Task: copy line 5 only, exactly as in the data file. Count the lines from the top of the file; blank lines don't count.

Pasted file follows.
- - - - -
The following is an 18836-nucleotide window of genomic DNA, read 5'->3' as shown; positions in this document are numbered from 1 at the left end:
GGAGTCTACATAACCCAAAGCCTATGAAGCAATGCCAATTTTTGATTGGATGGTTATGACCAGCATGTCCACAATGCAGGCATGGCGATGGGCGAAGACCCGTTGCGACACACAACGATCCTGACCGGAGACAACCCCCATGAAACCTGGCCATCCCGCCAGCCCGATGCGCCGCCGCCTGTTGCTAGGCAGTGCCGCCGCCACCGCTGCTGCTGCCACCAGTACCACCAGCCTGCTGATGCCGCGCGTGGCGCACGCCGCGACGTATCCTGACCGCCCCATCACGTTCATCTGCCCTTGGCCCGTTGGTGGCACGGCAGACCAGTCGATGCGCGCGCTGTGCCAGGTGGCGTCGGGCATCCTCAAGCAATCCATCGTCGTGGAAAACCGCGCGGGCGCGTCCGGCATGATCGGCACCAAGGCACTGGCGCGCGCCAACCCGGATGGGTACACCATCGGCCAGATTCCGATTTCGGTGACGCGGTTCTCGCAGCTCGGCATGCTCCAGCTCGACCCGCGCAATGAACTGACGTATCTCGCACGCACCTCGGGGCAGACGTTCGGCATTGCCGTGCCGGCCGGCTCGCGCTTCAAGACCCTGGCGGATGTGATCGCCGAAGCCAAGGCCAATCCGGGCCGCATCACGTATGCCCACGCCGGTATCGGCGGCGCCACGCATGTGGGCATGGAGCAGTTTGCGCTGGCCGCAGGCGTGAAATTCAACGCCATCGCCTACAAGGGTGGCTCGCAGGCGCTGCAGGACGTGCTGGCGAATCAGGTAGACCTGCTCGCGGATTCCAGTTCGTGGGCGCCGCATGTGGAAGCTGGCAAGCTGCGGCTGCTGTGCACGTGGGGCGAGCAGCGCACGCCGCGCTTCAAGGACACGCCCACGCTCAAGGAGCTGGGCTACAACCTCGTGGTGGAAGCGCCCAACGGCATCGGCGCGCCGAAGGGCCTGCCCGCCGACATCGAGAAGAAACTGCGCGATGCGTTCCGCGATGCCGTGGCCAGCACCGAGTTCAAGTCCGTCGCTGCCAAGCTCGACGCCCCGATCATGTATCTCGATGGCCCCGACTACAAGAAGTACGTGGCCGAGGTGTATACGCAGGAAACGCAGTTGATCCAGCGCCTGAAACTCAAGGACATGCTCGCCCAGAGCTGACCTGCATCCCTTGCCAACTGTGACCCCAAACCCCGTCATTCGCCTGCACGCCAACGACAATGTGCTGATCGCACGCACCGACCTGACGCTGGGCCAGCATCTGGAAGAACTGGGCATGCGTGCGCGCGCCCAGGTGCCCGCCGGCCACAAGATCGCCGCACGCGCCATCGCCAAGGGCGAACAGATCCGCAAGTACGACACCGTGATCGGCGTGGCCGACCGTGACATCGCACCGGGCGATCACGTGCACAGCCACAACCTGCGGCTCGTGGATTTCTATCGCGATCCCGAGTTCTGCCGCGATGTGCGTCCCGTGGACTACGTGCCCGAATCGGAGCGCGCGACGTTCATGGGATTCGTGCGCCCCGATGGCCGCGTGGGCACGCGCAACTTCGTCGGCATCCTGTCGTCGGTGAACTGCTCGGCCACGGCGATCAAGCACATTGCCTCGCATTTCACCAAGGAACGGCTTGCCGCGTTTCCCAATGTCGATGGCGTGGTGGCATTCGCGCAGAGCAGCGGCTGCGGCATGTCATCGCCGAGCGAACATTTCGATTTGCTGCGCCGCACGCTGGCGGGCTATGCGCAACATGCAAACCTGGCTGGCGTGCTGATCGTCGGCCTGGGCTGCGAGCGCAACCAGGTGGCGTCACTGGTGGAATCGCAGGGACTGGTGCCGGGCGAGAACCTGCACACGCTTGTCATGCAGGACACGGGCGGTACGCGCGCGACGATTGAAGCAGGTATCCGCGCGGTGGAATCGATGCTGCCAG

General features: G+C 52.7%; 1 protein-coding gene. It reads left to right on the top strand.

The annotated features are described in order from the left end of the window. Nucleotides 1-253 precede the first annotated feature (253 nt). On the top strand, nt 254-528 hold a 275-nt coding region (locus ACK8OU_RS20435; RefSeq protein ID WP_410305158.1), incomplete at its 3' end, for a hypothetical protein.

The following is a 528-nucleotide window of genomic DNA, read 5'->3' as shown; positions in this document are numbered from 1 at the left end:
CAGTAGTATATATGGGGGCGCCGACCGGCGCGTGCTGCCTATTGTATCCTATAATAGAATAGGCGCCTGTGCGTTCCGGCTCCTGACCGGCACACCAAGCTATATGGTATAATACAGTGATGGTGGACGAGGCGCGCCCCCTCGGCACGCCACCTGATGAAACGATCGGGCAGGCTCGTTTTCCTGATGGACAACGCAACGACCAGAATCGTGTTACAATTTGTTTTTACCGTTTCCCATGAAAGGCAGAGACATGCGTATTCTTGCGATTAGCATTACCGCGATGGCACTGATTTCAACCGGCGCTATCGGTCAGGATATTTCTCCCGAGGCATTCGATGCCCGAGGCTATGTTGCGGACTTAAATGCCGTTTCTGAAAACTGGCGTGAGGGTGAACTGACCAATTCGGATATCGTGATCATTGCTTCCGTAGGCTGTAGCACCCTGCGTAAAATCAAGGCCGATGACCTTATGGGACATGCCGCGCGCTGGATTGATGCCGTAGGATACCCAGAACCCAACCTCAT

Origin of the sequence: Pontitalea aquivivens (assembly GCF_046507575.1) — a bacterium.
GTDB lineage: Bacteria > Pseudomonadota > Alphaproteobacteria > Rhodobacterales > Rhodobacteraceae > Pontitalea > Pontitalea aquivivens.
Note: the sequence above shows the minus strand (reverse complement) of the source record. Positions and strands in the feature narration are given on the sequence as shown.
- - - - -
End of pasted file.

The following is a 528-nucleotide window of genomic DNA, read 5'->3' as shown; positions in this document are numbered from 1 at the left end: